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Monoculture’s double-edged sword
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Region lags in deforestation as industrial food agriculture grows, though a food crisis may still be brewing.

The growth of agriculture in Latin America is the main cause of deforestation in the region, home to more than one-fifth of the world´s forests and more than half of the globe´s primary forests.

But as the industry grows, it does not necessarily mean more food for the region´s inhabitants, as monoculture, such as soybeans, are generally destined for surging demand of biofuels and animal feed.

According to the United Nations Food and Agriculture Organization´s, or FAO,  2011 edition of its State of the World´s Forests Report, nearly half of Latin America and the Caribbean is forested, but that land has decreased faster there than in any other region.

Between 2000 and 2010, forestland in Latin America and the Caribbean fell by nearly 42,000 hectares to 890,782 hectares. The global annual average deforestation rate in the period was 0.13%, while it was 0.46% in the region.

“We need to emphasize the connection between forests and people, and the benefits that can result when they are managed by people from the area in an innovating and sustainable way,” said Eduardo Rojas, assistant Director General for the FAO´s forest program.

The expansion of large-scale farming that is largely responsible for deforestation in the region ironically does not mean more food for the local population, since much of the crops are not destined for food.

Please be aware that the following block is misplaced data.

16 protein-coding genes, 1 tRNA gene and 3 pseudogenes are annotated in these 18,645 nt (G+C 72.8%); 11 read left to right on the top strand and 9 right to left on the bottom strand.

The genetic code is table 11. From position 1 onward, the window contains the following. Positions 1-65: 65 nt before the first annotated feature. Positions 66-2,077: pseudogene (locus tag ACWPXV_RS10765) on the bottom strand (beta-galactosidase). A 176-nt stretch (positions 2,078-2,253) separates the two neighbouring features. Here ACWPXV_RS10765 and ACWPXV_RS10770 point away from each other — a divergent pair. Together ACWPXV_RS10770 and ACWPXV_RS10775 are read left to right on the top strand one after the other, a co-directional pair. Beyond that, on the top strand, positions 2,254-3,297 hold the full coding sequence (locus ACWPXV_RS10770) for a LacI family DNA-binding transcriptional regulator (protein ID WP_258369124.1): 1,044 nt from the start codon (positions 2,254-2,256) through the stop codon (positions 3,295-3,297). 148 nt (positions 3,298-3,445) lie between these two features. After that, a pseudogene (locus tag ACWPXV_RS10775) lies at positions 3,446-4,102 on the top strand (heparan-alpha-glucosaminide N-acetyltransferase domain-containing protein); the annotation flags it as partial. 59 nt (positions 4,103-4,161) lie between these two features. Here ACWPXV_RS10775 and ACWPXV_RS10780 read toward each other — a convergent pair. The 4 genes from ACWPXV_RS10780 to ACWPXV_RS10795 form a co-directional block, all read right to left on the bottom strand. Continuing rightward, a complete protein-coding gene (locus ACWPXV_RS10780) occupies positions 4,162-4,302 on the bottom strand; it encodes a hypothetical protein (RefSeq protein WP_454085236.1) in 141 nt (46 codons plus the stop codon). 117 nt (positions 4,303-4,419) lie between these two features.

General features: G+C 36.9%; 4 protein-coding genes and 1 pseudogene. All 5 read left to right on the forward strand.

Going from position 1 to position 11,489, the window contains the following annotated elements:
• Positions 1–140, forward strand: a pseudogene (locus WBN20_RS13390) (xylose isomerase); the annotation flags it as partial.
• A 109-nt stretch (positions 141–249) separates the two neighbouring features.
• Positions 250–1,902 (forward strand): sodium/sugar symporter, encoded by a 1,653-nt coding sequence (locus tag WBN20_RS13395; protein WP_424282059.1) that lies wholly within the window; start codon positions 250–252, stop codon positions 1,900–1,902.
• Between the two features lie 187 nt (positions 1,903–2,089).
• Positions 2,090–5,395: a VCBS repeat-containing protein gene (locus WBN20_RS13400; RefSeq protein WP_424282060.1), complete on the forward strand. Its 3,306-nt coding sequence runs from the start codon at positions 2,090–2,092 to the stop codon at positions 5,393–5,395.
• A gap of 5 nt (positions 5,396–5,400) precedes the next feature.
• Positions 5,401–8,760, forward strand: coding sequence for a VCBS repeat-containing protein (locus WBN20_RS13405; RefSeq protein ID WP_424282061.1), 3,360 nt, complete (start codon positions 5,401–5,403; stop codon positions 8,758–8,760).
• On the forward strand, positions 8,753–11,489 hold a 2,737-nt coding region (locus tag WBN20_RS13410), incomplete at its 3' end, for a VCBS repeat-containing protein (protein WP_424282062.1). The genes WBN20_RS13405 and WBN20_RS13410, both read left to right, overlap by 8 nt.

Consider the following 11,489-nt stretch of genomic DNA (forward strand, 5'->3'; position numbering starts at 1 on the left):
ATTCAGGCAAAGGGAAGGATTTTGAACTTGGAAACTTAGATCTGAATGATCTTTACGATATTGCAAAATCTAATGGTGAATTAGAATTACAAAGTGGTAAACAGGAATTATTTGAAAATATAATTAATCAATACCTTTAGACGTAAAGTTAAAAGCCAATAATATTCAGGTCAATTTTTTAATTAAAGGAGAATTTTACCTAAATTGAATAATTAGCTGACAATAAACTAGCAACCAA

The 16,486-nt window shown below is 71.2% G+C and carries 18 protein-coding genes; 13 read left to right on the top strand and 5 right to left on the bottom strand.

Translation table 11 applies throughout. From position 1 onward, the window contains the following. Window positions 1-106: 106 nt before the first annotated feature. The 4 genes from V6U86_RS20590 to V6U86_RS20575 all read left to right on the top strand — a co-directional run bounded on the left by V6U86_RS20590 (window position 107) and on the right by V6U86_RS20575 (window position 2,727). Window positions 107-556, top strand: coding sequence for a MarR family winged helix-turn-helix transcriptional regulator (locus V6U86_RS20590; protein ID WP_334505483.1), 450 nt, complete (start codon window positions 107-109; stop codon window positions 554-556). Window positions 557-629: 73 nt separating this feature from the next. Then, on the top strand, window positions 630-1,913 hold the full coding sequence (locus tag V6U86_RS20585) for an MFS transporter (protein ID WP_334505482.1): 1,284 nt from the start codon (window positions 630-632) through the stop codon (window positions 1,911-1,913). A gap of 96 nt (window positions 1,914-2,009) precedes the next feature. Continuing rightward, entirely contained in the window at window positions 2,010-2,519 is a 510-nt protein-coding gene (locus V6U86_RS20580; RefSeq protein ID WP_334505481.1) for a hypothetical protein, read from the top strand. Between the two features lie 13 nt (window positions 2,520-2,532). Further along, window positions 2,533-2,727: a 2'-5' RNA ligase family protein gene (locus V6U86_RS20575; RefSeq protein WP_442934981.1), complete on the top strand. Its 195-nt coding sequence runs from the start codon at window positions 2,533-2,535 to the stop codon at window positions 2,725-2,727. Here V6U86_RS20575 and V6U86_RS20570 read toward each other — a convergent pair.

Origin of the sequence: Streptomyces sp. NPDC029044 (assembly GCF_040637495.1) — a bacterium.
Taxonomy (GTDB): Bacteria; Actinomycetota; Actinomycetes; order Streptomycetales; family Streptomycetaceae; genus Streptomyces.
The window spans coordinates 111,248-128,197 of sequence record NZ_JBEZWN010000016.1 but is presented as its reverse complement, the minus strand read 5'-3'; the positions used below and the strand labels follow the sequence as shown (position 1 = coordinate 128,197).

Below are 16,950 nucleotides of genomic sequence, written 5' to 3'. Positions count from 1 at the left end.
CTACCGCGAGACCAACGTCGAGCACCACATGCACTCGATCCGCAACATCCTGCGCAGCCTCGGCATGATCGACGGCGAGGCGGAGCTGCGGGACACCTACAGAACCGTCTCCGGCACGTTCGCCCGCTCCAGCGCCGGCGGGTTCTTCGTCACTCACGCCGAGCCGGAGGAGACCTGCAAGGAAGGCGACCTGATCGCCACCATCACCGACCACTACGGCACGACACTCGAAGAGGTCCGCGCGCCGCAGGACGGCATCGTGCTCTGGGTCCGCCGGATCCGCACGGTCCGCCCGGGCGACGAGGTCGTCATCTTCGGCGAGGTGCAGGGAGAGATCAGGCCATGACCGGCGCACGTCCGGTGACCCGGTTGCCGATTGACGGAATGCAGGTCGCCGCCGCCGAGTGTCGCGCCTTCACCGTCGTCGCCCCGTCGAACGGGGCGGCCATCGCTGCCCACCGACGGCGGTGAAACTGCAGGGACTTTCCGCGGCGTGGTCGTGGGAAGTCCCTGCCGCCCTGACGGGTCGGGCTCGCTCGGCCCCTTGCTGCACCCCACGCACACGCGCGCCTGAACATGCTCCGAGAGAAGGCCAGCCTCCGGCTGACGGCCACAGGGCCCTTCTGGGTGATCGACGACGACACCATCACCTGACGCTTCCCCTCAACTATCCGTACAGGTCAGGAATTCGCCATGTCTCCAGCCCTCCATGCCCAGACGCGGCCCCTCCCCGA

On Feb. 3, the FAO said world food prices had hit another historic high in January, meaning poorer countries that often import food, including Haiti, may suffer more, as global supplies of grains dwindle, demand grows and prices rise even more.

“These high prices are likely to persist in the months to come,” said FAO economist and grains expert Abdolreza Abbassian in a statement. “High food prices are of major concern especially for low-income food deficit countries that may face problems in financing food imports and for poor households which spend a large share of their income on food.”

In a column published on Argentina-based environmental website EcoPortal, the organization´s director, Ricardo Natalichio, criticized the FAO for considering monoculture tree plantations — such as eucalyptus — that are used for industry, as forests, claiming that the industry is detrimental to the environment.

“Among the impacts of tree monoculture is loss of biodiversity, alteration of the water cycle, lower food production, soil degradation, loss of indigenous and traditional cultures, conflict with forestry companies, job loss, expulsion of the rural population and deterioration of tourism-heavy areas,” he wrote.
—Latinamerica Press.

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Latinamerica Press / Noticias Aliadas
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